Our view is that the main driver of this increased demand for transfer advice has been the changes in pension legislation, particularly those changes introduced in the last two years. Individuals can now access their pension funds with complete flexibility, and pension funds can be inherited by the next generation without an immediate tax charge. The combination of these two major changes has created widespread interest in exploring the option of taking transfer values from defined benefit pension schemes.

A further factor increasing the interest in transfers is the current level of interest rates. In general, a low interest rate environment may increase transfer values by lowering the discount rates used by Scheme Actuaries when they (transfer values) are calculated. (Think in terms of a larger capital sum being required to provide the same level of guaranteed income).

An important point to consider however is a higher transfer value is not always more favourable. The favourability relates to what is being given up, specifically the option of a guaranteed pension income. Not all schemes are created equally, some schemes also have favourable options attached such as guaranteed rates of increase both in deferral (pre-retirement) and in payment (post-retirement). The low interest rate environment, which has created the higher transfer value, should also be considered as there may not be an easy opportunity to generate good investment returns. It is worth noting that members of private sector pension schemes and funded public sector schemes have the right to transfer their benefits, yet members of unfunded public sector pension schemes do not have automatic transfer rights to transfer their benefits. Although most members of final salary pension schemes will favour the security of the guaranteed pension income, there may be individuals who have achieved financial security independently of their final salary scheme, who might look at the possibilities of a transfer to create a family asset.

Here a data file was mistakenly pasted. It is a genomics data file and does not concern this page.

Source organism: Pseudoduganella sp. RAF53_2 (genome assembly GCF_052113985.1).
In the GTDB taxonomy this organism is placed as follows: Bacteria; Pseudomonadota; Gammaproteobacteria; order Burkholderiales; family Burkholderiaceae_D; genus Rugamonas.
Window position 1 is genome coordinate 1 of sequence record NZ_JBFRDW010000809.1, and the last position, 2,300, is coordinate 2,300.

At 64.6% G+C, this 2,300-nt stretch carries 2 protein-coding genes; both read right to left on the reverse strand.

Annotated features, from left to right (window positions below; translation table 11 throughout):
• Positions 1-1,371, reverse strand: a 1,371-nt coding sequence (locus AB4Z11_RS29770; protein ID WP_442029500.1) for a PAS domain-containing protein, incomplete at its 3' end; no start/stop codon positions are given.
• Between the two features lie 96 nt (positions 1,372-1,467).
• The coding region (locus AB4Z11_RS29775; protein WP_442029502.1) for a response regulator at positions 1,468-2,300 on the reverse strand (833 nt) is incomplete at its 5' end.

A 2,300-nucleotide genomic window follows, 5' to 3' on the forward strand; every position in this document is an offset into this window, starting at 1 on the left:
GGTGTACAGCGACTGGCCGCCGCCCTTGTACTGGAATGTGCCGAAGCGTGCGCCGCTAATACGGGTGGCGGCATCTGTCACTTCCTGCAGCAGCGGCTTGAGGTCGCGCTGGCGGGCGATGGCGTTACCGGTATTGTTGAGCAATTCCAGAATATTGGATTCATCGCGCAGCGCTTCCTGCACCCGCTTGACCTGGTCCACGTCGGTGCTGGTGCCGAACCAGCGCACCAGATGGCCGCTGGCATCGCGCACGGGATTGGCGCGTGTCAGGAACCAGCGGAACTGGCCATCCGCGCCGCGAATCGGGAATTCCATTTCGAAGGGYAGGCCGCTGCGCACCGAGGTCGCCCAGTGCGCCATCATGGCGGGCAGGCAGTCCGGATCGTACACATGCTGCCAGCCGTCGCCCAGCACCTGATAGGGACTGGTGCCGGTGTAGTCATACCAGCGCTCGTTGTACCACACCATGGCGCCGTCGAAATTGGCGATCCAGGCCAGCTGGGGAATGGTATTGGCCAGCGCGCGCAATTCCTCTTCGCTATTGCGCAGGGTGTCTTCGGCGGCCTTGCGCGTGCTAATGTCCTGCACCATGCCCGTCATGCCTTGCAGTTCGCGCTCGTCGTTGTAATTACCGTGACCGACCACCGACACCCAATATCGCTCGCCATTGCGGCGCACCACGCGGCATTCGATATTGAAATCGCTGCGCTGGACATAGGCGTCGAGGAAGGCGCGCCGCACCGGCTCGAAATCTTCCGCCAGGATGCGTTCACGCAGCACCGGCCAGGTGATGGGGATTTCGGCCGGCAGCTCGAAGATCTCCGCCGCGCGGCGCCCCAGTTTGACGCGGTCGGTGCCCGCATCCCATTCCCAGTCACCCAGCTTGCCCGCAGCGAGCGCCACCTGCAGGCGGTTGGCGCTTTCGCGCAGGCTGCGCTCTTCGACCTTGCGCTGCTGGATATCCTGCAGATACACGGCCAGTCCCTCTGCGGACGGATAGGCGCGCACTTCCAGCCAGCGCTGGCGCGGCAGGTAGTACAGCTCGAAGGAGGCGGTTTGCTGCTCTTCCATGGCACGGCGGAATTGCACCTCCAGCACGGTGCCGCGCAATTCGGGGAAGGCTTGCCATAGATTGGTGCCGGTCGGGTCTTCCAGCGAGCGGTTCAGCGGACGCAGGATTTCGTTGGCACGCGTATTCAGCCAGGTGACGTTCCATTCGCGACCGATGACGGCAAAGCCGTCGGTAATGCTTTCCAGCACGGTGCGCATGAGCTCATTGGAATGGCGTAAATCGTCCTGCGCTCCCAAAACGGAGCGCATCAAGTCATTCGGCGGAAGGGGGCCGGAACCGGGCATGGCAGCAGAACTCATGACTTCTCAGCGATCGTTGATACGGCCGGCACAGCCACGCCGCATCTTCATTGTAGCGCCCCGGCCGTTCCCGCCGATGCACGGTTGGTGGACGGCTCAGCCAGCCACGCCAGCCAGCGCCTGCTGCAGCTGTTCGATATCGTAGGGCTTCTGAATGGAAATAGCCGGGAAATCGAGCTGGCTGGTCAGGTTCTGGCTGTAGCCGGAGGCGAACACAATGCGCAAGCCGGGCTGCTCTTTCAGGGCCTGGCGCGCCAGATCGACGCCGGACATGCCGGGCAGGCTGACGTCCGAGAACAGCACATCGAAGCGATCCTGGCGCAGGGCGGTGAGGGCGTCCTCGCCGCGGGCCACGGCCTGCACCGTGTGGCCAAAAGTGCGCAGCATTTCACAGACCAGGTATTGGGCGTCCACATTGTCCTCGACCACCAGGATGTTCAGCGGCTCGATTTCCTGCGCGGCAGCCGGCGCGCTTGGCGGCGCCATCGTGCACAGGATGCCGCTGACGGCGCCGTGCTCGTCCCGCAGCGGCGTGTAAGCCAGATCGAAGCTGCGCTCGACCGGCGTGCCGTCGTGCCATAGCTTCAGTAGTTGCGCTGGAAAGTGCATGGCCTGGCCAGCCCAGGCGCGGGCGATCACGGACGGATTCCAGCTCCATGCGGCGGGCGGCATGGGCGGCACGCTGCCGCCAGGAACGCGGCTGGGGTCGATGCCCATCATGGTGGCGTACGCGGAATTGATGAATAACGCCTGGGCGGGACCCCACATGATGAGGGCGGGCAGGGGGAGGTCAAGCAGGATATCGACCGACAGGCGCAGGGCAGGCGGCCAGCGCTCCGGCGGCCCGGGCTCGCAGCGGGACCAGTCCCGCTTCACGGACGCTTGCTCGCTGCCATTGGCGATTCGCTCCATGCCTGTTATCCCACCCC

It is always vital to seek financial advice before deciding to transfer from a defined benefit pension scheme, not least because of the many factors to take into account.

For example, the member’s attitude to investment risk, their ability to cope with fluctuations in the value of investments and their position with regard to the pension Lifetime Allowance. Giving up any level of guaranteed income is a very important decision, and once a transfer has been taken, the position cannot be reversed.


Martyn Thornhill

Martyn Thornhill

Wealth Planning Director

Martyn joined in 2001. He focuses on providing holistic wealth planning advice to clients and works alongside our Portfolio Managers. Prior to joining Cazenove, Martyn worked in banking for 13 years and then worked for 9 years in a City based role for a leading insurer. Martyn has a degree in European Studies from the University of Bradford. He is a Chartered Financial Planner. Martyn has 25 years' financial planning experience. 

This article is issued by Cazenove Capital which is part of the Schroders Group and a trading name of Schroder & Co. Limited, 1 London Wall Place, London EC2Y 5AU. Authorised by the Prudential Regulation Authority and regulated by the Financial Conduct Authority and the Prudential Regulation Authority. 

Nothing in this document should be deemed to constitute the provision of financial, investment or other professional advice in any way. Past performance is not a guide to future performance. The value of an investment and the income from it may go down as well as up and investors may not get back the amount originally invested.

This document may include forward-looking statements that are based upon our current opinions, expectations and projections. We undertake no obligation to update or revise any forward-looking statements. Actual results could differ materially from those anticipated in the forward-looking statements.